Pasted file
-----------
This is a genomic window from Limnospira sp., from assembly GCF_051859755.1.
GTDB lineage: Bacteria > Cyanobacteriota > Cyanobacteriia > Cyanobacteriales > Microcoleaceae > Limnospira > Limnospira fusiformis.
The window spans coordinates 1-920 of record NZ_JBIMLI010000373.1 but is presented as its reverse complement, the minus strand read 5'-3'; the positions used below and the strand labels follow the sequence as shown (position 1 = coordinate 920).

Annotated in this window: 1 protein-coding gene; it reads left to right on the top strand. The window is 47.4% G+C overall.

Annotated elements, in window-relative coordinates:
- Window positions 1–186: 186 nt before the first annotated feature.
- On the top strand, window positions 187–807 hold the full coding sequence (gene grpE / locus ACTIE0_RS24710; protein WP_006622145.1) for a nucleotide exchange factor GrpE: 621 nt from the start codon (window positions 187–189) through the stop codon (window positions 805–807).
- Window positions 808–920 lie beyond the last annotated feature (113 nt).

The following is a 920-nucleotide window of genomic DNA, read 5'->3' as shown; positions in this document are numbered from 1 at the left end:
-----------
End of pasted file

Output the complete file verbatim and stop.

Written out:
This is a genomic window from Limnospira sp., from assembly GCF_051859755.1.
GTDB lineage: Bacteria > Cyanobacteriota > Cyanobacteriia > Cyanobacteriales > Microcoleaceae > Limnospira > Limnospira fusiformis.
The window spans coordinates 1-920 of record NZ_JBIMLI010000373.1 but is presented as its reverse complement, the minus strand read 5'-3'; the positions used below and the strand labels follow the sequence as shown (position 1 = coordinate 920).

Annotated in this window: 1 protein-coding gene; it reads left to right on the top strand. The window is 47.4% G+C overall.

Annotated elements, in window-relative coordinates:
- Window positions 1–186: 186 nt before the first annotated feature.
- On the top strand, window positions 187–807 hold the full coding sequence (gene grpE / locus ACTIE0_RS24710; protein WP_006622145.1) for a nucleotide exchange factor GrpE: 621 nt from the start codon (window positions 187–189) through the stop codon (window positions 805–807).
- Window positions 808–920 lie beyond the last annotated feature (113 nt).

The following is a 920-nucleotide window of genomic DNA, read 5'->3' as shown; positions in this document are numbered from 1 at the left end: